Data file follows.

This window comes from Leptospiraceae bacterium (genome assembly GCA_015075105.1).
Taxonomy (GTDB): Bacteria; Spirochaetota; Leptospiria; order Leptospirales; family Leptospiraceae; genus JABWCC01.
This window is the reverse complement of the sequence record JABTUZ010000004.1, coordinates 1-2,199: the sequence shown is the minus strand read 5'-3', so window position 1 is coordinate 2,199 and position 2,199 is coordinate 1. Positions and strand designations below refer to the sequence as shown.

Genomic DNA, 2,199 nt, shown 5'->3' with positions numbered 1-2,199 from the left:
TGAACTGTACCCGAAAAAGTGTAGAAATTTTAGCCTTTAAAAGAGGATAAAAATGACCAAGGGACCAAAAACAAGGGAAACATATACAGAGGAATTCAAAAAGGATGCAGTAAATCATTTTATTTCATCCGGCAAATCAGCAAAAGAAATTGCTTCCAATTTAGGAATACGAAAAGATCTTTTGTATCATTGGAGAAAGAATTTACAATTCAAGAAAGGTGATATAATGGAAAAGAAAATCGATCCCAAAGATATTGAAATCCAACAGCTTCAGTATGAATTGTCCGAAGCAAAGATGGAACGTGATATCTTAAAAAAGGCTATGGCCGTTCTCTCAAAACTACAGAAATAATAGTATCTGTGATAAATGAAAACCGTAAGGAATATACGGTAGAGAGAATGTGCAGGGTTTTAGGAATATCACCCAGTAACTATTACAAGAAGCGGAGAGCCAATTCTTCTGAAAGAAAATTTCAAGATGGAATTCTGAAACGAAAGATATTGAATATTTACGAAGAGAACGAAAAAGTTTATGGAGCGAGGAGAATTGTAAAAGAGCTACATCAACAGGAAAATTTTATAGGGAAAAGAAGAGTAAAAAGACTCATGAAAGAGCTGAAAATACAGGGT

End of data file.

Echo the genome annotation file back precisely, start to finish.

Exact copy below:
This window comes from Leptospiraceae bacterium (genome assembly GCA_015075105.1).
Taxonomy (GTDB): Bacteria; Spirochaetota; Leptospiria; order Leptospirales; family Leptospiraceae; genus JABWCC01.
This window is the reverse complement of the sequence record JABTUZ010000004.1, coordinates 1-2,199: the sequence shown is the minus strand read 5'-3', so window position 1 is coordinate 2,199 and position 2,199 is coordinate 1. Positions and strand designations below refer to the sequence as shown.

Genomic DNA, 2,199 nt, shown 5'->3' with positions numbered 1-2,199 from the left:
TGAACTGTACCCGAAAAAGTGTAGAAATTTTAGCCTTTAAAAGAGGATAAAAATGACCAAGGGACCAAAAACAAGGGAAACATATACAGAGGAATTCAAAAAGGATGCAGTAAATCATTTTATTTCATCCGGCAAATCAGCAAAAGAAATTGCTTCCAATTTAGGAATACGAAAAGATCTTTTGTATCATTGGAGAAAGAATTTACAATTCAAGAAAGGTGATATAATGGAAAAGAAAATCGATCCCAAAGATATTGAAATCCAACAGCTTCAGTATGAATTGTCCGAAGCAAAGATGGAACGTGATATCTTAAAAAAGGCTATGGCCGTTCTCTCAAAACTACAGAAATAATAGTATCTGTGATAAATGAAAACCGTAAGGAATATACGGTAGAGAGAATGTGCAGGGTTTTAGGAATATCACCCAGTAACTATTACAAGAAGCGGAGAGCCAATTCTTCTGAAAGAAAATTTCAAGATGGAATTCTGAAACGAAAGATATTGAATATTTACGAAGAGAACGAAAAAGTTTATGGAGCGAGGAGAATTGTAAAAGAGCTACATCAACAGGAAAATTTTATAGGGAAAAGAAGAGTAAAAAGACTCATGAAAGAGCTGAAAATACAGGGT